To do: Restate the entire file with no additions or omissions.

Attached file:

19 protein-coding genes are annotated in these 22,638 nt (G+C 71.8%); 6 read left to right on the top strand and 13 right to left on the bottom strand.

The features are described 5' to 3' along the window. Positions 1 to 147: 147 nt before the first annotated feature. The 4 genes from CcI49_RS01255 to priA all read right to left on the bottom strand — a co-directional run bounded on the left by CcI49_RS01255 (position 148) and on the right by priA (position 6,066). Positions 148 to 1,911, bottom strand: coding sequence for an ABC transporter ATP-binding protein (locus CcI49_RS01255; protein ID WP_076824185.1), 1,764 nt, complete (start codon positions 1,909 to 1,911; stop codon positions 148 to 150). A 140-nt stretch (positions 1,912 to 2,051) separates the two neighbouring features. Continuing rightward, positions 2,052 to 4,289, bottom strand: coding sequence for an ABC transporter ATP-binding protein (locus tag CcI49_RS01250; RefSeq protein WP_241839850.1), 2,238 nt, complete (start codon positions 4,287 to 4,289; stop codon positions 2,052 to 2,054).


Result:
19 protein-coding genes are annotated in these 22,638 nt (G+C 71.8%); 6 read left to right on the top strand and 13 right to left on the bottom strand.

The features are described 5' to 3' along the window. Positions 1 to 147: 147 nt before the first annotated feature. The 4 genes from CcI49_RS01255 to priA all read right to left on the bottom strand — a co-directional run bounded on the left by CcI49_RS01255 (position 148) and on the right by priA (position 6,066). Positions 148 to 1,911, bottom strand: coding sequence for an ABC transporter ATP-binding protein (locus CcI49_RS01255; protein ID WP_076824185.1), 1,764 nt, complete (start codon positions 1,909 to 1,911; stop codon positions 148 to 150). A 140-nt stretch (positions 1,912 to 2,051) separates the two neighbouring features. Continuing rightward, positions 2,052 to 4,289, bottom strand: coding sequence for an ABC transporter ATP-binding protein (locus tag CcI49_RS01250; RefSeq protein WP_241839850.1), 2,238 nt, complete (start codon positions 4,287 to 4,289; stop codon positions 2,052 to 2,054).